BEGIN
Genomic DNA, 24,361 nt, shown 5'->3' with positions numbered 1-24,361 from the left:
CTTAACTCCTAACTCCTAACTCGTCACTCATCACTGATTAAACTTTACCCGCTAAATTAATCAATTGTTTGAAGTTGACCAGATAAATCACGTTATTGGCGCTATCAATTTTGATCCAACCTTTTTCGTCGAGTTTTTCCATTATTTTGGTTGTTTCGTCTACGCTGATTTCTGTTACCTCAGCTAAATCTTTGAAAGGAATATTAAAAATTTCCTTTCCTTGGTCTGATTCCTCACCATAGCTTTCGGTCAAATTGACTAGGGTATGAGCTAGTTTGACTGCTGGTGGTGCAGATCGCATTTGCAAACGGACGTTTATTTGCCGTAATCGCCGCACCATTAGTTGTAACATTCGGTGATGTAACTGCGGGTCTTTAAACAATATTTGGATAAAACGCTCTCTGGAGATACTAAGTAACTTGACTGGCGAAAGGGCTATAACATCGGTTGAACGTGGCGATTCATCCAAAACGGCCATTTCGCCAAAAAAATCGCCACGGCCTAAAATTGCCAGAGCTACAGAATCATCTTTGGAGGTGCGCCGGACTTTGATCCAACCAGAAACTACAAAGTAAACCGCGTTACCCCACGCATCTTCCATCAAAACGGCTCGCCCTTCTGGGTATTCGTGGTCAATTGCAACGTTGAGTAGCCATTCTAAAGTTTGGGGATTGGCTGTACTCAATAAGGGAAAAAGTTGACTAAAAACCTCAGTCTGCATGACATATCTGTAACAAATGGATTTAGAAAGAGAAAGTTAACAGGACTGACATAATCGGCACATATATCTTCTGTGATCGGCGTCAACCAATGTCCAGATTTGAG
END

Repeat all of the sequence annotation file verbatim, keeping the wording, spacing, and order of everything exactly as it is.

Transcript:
Genomic DNA, 24,361 nt, shown 5'->3' with positions numbered 1-24,361 from the left:
CTTAACTCCTAACTCCTAACTCGTCACTCATCACTGATTAAACTTTACCCGCTAAATTAATCAATTGTTTGAAGTTGACCAGATAAATCACGTTATTGGCGCTATCAATTTTGATCCAACCTTTTTCGTCGAGTTTTTCCATTATTTTGGTTGTTTCGTCTACGCTGATTTCTGTTACCTCAGCTAAATCTTTGAAAGGAATATTAAAAATTTCCTTTCCTTGGTCTGATTCCTCACCATAGCTTTCGGTCAAATTGACTAGGGTATGAGCTAGTTTGACTGCTGGTGGTGCAGATCGCATTTGCAAACGGACGTTTATTTGCCGTAATCGCCGCACCATTAGTTGTAACATTCGGTGATGTAACTGCGGGTCTTTAAACAATATTTGGATAAAACGCTCTCTGGAGATACTAAGTAACTTGACTGGCGAAAGGGCTATAACATCGGTTGAACGTGGCGATTCATCCAAAACGGCCATTTCGCCAAAAAAATCGCCACGGCCTAAAATTGCCAGAGCTACAGAATCATCTTTGGAGGTGCGCCGGACTTTGATCCAACCAGAAACTACAAAGTAAACCGCGTTACCCCACGCATCTTCCATCAAAACGGCTCGCCCTTCTGGGTATTCGTGGTCAATTGCAACGTTGAGTAGCCATTCTAAAGTTTGGGGATTGGCTGTACTCAATAAGGGAAAAAGTTGACTAAAAACCTCAGTCTGCATGACATATCTGTAACAAATGGATTTAGAAAGAGAAAGTTAACAGGACTGACATAATCGGCACATATATCTTCTGTGATCGGCGTCAACCAATGTCCAGATTTGAG